Do you think that the rear projection effect used in the movie The Hateful Eight during the ride to Red Rock was used just due to economical reasons or was meant as some sort of a stylistic effect?
The question was "do you think...", so that's how I will address it.
It was a practical choice, not stylistic. For reference, here is a screenshot of when it's at its worst:
This part of the film features (by my count) 4 different angles, including the one shown here. Two of the four include clear shots of the moving background. Given that we also know Tarantino used Ultra Panavision 70 lenses to shoot the scenes, I feel confident saying that these shots are done on a soundstage not in a real stagecoach. Here is a shot showing the crew standing outside the coach with the camera for a still shot.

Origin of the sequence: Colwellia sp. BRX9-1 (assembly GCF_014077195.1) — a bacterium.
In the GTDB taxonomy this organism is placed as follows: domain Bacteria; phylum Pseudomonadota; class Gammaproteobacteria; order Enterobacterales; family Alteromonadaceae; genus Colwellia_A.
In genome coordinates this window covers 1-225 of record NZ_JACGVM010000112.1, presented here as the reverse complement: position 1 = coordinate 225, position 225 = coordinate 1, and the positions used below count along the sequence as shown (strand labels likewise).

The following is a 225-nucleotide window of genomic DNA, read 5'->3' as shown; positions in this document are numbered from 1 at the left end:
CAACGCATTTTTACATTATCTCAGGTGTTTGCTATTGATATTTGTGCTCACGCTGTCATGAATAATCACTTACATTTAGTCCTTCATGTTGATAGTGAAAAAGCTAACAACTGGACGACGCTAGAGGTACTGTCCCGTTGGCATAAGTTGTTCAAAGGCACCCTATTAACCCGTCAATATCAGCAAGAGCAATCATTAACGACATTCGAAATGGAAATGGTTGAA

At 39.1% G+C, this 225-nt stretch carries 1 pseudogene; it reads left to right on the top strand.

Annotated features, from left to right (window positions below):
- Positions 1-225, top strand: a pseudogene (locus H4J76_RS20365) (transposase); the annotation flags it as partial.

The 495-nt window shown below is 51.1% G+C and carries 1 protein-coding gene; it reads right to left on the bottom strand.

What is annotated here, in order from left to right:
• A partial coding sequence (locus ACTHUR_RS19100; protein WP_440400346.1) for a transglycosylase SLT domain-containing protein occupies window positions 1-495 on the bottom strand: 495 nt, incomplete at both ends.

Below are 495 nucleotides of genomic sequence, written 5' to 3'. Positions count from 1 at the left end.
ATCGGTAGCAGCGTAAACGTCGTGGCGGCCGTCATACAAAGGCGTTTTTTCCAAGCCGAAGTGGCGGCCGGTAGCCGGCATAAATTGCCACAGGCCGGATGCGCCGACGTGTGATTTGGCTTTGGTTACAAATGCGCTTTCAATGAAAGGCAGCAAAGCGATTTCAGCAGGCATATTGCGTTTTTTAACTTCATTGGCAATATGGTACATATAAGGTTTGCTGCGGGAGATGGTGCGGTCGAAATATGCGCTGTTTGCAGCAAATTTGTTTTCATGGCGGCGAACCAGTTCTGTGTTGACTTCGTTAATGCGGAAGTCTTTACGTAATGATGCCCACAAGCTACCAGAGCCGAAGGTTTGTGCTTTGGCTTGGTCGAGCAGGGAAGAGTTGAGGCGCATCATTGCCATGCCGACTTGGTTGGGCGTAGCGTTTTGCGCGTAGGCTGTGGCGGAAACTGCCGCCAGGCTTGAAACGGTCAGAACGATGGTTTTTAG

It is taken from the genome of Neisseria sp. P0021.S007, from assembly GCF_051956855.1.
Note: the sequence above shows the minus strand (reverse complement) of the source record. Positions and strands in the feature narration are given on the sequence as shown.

The space required to affix the camera for the internal shots, frankly doesn't seem to be there.
For clarity on my post, can I offer it was both practical and stylistic? In this case Tarantino likely couldn't film with a moving stagecoach on location, but he does use rear projection stylistically as well, so he chose that style as a result of the limitation.